The Moderator, Charlie Gibson, asked Obama: "You... said you would favor an increase in the capital gains tax. As a matter of fact, you said on CNBC, and I quote, 'I certainly would not go above what existed under Bill Clinton, which was 28 percent.' It's now 15 percent. That's almost a doubling if you went to 28 percent. But actually Bill Clinton in 1997 signed legislation that dropped the capital gains tax to 20 percent. And George Bush has taken it down to 15 percent. And in each instance, when the rate dropped, revenues from the tax increased. The government took in more money. And in the 1980s, when the tax was increased to 28 percent, the revenues went down. So why raise it at all, especially given the fact that 100 million people in this country own stock and would be affected?"
Obama replied: "Well, Charlie, what I've said is that I would look at raising the capital gains tax for purposes of fairness... Part of what has happened is that those who are able to work the stock market and amass huge fortunes on capital gains are paying a lower tax rate than their secretaries. That's not fair. I... want to make sure... that our tax system is fair."
Statistics have shown in the past that an increase in tax rates brings in less tax revenue. Nevertheless, Obama is not the least bit fazed by these statistics as long as he punishes those who've earned a little more than he can stomach.
Hence, the following news item from The Hill should come as no surprise to anyone - especially to those who are familiar with Obama's mindset and his convoluted way of thinking:
President Obama’s budget, to be released next week, will limit how much wealthy individuals – like Mitt Romney – can keep in IRAs and other retirement accounts...Take note of the second paragraph:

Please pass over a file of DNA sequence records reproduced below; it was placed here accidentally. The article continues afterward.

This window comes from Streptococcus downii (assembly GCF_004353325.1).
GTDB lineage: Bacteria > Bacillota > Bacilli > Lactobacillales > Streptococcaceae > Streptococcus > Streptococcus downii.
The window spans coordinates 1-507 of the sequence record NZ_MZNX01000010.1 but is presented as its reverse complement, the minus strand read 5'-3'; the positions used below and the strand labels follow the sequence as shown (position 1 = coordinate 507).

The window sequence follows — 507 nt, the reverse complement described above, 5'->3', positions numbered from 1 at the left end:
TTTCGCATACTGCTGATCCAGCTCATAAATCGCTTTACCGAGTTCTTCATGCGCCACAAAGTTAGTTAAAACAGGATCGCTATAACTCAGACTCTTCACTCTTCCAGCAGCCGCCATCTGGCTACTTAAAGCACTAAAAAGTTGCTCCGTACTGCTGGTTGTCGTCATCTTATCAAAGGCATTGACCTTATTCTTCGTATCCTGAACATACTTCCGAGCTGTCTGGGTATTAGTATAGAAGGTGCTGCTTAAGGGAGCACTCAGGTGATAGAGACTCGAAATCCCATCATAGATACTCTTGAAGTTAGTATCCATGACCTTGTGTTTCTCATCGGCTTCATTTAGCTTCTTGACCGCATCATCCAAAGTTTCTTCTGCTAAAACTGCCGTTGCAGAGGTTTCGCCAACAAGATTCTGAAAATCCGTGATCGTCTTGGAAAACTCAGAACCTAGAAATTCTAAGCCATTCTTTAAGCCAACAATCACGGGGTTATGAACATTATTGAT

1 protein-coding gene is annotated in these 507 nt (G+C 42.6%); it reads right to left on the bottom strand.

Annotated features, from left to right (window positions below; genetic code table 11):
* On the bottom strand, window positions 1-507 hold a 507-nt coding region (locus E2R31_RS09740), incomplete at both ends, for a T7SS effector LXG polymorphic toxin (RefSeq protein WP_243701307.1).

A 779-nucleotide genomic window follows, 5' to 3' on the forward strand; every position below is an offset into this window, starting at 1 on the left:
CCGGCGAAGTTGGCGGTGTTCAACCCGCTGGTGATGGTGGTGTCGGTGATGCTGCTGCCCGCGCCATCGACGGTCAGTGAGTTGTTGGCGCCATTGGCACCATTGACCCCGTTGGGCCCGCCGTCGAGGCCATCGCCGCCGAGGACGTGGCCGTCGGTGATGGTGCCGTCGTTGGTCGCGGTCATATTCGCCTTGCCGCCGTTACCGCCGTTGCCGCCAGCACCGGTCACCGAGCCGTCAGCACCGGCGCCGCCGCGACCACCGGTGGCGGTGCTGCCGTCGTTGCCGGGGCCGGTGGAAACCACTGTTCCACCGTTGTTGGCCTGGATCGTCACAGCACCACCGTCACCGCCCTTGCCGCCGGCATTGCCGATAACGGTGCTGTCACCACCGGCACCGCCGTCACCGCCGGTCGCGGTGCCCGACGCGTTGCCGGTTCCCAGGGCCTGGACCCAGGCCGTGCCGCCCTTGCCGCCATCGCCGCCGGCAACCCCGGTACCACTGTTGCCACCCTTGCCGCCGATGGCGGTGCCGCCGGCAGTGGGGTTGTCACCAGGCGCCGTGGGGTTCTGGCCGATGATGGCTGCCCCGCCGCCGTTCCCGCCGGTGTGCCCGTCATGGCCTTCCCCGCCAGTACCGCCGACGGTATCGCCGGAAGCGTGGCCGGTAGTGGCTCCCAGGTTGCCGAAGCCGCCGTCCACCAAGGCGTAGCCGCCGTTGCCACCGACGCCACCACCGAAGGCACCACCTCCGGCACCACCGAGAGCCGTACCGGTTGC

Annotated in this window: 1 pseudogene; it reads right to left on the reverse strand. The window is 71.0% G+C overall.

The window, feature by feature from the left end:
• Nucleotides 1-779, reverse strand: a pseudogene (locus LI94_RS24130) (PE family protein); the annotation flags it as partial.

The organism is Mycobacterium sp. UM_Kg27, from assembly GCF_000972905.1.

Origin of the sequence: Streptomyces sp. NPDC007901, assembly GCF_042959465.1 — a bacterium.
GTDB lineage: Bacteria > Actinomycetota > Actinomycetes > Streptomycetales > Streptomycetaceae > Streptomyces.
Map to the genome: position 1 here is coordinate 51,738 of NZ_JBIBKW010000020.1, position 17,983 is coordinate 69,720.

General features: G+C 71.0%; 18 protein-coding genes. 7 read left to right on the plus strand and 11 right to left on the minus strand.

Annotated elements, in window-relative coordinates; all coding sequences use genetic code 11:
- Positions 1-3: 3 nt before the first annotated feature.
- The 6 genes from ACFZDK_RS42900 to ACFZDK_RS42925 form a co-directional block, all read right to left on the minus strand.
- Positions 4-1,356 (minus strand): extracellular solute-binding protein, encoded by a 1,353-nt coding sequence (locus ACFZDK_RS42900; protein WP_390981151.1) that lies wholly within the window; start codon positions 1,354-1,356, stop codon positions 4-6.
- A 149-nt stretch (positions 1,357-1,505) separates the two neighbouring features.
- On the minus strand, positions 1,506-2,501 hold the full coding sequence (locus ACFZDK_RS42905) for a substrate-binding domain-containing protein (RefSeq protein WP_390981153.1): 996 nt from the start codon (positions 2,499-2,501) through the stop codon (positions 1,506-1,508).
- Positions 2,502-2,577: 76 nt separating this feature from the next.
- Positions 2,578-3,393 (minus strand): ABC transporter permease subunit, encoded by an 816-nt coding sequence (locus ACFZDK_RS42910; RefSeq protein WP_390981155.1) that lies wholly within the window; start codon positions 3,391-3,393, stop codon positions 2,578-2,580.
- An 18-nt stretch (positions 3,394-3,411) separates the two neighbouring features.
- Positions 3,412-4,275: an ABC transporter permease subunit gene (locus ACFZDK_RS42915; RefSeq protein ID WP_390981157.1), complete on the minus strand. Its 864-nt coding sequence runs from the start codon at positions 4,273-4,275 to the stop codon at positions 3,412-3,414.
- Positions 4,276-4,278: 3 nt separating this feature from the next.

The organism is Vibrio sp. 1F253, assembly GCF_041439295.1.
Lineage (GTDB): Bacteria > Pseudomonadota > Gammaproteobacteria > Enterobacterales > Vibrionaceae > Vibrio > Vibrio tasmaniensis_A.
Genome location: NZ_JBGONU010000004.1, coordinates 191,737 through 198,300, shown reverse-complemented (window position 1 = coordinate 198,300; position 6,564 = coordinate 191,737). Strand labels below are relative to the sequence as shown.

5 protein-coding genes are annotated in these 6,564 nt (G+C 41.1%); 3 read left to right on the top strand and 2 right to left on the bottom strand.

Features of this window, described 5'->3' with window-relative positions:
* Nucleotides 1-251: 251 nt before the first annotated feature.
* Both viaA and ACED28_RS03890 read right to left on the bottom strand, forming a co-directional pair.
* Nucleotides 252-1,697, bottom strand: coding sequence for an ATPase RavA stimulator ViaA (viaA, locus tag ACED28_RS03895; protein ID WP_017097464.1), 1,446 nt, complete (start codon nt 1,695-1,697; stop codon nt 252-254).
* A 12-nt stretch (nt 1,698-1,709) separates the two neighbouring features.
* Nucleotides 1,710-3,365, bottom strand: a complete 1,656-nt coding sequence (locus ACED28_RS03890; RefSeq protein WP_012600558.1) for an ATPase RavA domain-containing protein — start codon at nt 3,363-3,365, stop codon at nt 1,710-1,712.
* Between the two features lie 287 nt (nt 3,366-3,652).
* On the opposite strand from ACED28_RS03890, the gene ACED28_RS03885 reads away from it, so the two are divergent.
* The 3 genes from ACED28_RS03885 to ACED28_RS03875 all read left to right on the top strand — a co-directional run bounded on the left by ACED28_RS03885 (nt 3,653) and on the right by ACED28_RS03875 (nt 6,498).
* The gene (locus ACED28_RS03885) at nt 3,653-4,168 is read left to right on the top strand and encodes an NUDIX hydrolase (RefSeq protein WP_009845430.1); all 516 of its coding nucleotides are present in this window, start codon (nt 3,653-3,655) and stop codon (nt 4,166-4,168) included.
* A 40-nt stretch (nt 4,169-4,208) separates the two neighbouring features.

The proposal would save around $9 billion over a decade, a senior administration official said, while also bringing more fairness to the tax code.
The senior administration official said that wealthy taxpayers can currently “accumulate many millions of dollars in these accounts, substantially more than is needed to fund reasonable levels of retirement saving.”
Under the plan, a taxpayer’s tax-preferred retirement account, like an IRA, could not finance more than $205,000 per year of retirement...
The proposal would save around $9 billion over a decade [$900 million a year], a senior administration official said, while also bringing more fairness to the tax code.As others have already pointed out: That's $900 million a year - $9 billion over a decade - which will cut a teeny, indiscernible and undetectable speck of Obama's massive $16 trillion deficit - roughly 0.05625% of the deficit, or 1⁄1777 of the deficit, over a 10-year period. Heh....
But of course, as Obama explained so elegantly in 2008: It's not about bringing in revenue. It's "for purposes of fairness."
"I want to make sure that our tax system is fair." Heh............